Right after the 1 and the 101 diverge is the town of Morro Bay. Morro Bay is another little beach town that, for whatever reason, always seems to be overcast. If you are in Morro Bay you should go to the Shell Shop. They sell tons of seashells here and they’re all very inexpensive, which is bad news for me, because I’ve never been able to visit without buying a load of shells.
Past Morro Bay is San Simeon, where you can tour Hearst Castle. It’s also where lots of elephant seals come to sleep and fight on the beach. Poor elephant seals. They are just so ugly, and regular seals are so cute. I wonder if they look at normal seals and think they got a bum deal in life.
And then, still on the 1, comes a long stretch of nothing much. The road gets windy and there are fewer and fewer cars. The beaches give way to bluffs, and you spend a lot of time driving with a sheer drop to the ocean on one side. Now and then you’ll pass a little restaurant perched on the edge of the water, but there aren’t really any proper towns for quite a while.
It isn’t until you reach Carmel-By-The-Sea that you start to hit civilization again. Carmel-By-The-Sea is really cute and very snooty. It has a very calculated charming feel, the sort of feel that comes with old money and overbearing HOAs. Clint Eastwood was the mayor of this town at one point because, like with Reagan and Schwarzenegger, Californians seem to have a thing for electing movie stars into political positions.
North of Carmel-By-The-Sea is Monterey, where my sister Grace is currently learning Mandarin at the Defense Language Institute as part of her service in the Air Force.
After passing through Monterey you hit the Bay Area. Daniel and I didn’t stop here since we drove through late in the evening, but it was nice to see San Francisco again, even if it was just from inside of a car.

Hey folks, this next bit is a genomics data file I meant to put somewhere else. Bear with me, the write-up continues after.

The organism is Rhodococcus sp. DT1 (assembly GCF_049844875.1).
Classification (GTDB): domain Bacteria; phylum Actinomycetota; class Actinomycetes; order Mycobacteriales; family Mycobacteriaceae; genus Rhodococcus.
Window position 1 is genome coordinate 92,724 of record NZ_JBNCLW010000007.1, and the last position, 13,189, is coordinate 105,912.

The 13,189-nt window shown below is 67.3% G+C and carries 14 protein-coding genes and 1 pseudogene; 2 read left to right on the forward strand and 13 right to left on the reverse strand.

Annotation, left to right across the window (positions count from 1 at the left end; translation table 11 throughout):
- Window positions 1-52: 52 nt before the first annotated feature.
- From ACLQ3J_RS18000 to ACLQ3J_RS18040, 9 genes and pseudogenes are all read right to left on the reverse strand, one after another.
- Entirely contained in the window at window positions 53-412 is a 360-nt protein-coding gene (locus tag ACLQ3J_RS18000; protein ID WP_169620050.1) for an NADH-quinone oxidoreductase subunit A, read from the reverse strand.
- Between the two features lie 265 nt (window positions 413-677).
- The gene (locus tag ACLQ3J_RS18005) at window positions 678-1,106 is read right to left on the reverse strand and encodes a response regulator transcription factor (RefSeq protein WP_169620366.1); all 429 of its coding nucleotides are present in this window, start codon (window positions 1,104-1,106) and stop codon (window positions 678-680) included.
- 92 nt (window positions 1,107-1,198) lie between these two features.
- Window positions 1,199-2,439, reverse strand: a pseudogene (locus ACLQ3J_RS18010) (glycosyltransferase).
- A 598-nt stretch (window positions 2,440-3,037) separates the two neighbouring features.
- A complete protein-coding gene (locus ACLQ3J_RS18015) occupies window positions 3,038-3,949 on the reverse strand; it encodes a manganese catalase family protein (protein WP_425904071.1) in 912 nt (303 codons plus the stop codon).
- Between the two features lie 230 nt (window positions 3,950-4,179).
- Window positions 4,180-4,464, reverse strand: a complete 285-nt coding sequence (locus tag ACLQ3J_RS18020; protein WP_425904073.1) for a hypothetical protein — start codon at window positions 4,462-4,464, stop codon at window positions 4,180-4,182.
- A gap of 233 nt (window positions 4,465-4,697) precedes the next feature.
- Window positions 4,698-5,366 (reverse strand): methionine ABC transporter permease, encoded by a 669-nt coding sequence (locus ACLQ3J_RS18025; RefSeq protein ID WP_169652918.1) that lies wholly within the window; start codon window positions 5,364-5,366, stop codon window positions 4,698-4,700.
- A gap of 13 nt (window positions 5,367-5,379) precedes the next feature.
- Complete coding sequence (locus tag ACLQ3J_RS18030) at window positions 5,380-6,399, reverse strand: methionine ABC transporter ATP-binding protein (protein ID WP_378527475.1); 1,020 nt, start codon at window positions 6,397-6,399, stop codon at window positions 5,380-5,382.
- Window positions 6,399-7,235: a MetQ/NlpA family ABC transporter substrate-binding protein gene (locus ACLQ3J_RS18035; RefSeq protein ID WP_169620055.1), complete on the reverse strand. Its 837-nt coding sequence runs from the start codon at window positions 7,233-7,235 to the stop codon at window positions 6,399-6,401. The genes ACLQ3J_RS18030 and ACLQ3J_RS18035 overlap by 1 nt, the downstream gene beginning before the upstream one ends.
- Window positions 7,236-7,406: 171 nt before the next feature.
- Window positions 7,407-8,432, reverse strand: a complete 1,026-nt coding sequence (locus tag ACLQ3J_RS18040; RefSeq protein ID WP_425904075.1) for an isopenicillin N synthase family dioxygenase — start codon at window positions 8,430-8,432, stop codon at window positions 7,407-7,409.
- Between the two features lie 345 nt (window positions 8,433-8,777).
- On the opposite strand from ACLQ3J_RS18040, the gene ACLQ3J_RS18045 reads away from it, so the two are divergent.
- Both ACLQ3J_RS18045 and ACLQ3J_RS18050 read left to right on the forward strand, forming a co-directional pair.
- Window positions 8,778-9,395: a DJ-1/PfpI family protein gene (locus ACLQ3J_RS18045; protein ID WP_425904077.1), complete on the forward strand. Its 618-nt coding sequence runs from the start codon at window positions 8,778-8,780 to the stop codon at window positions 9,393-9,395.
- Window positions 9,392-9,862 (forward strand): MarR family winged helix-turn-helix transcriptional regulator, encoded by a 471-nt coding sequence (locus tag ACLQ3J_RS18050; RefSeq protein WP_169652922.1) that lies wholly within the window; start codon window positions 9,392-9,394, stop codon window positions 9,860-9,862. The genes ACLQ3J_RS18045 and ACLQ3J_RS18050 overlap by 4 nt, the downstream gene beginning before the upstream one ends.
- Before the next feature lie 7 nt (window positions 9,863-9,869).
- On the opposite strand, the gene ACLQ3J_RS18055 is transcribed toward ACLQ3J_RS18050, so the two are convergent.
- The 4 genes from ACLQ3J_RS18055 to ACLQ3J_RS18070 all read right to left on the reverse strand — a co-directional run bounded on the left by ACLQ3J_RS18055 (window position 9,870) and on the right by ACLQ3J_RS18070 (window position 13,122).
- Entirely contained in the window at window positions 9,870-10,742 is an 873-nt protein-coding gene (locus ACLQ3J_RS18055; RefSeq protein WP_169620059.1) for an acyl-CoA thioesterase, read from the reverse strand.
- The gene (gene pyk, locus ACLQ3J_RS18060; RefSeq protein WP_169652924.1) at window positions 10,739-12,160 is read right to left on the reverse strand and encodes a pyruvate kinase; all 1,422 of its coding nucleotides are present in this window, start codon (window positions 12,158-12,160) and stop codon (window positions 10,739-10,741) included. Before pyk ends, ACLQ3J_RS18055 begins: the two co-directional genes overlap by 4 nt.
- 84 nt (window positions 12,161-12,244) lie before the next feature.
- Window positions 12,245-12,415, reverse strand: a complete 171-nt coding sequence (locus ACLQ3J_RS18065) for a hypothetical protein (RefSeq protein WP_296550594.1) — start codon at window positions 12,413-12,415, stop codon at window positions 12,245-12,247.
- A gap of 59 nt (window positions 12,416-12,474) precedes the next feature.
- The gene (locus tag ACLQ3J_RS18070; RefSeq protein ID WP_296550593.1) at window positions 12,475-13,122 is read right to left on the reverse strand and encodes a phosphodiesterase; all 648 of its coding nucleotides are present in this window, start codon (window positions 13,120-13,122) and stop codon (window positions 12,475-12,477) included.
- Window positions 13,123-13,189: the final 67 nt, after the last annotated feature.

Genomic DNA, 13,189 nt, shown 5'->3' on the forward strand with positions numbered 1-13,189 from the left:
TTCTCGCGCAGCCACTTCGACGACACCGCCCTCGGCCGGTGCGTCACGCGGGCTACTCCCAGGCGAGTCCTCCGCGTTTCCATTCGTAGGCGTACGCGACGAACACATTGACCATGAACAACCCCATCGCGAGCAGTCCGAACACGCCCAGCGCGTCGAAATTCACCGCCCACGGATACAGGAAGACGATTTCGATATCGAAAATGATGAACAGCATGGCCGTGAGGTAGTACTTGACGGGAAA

The Northern Coast
It’s common to hear people refer to the Bay Area as being in northern California, but if you actually look at a map of the state you’ll find that it’s just past the halfway point up the coast. It is, however, the last big population center. After the Bay Area there are no large metropolitan centers on the coast until you reach Portland, Oregon. This is sort of baffling, as this stretch of west coast is absolutely beautiful.
The northern California coast has an entirely different landscape than the southern coast. While southern California has lots of dense shrubbery (we refer to it as a “Mediterranean landscape”, as that sounds nicer), the northern half of the state is all big trees and forests.
If you stick to the coast you end up at the little town of Mendicino, which sits just south of the town of Fort Bragg, and about three hours north of San Francisco. Daniel and I stopped at Mendocino to eat lunch (which was cold leftovers, such is road trip life). The downtown is small and quaint, filled with lots of older houses on a peninsula that juts out into the ocean. It looks like a movie set, and was in fact used for the background shots in Murder She Wrote, where it was used to portray a small town in Maine.
Fort Bragg, on the other hand, is larger and less touristy. If you go through this area you should stop to visit Glass Beach. This is a beach famous for the copious amounts of sea glass that wash ashore from the remains of an old landfill just off the coast. If you like beach-combing, this is the place for you.
Highway 1 and the 101 meet again at the town of Leggett, about an hour north of Fort Bragg. Here Daniel and I switched back to the 101. This was mostly so we could drive through the Avenue of the Giants, a 30 mile stretch of the highway famous for the giant redwood trees on either side of the road. The coast redwood is the tallest tree in the world, and walking or driving underneath them makes you feel very small.
This stretch of the 101 is really kitschy. There are all kinds of mom-and-pop roadside attractions. Just past Leggett there’s the Chandelier Tree, a big redwood with a tunnel chopped through its trunk. For ten dollars you can drive your car through and take a picture. After the drive-thru tree there’s the tree that’s a gift shop, the Grandfather Tree, the “eternal treehouse”, the Bigfoot museums, Confusion Hill, the Big Corn, and more. I love this stuff. Something about this sort of cheesy Americana is irresistible to me. It’s so charming and weird.
Daniel and I spent a night in Ferndale, a tiny dairy town full of old Victorian houses. If you’re in the area and looking for a place to stay we recommend the Gingerbread Mansion, which is a BnB in a big Queen Anne Victorian.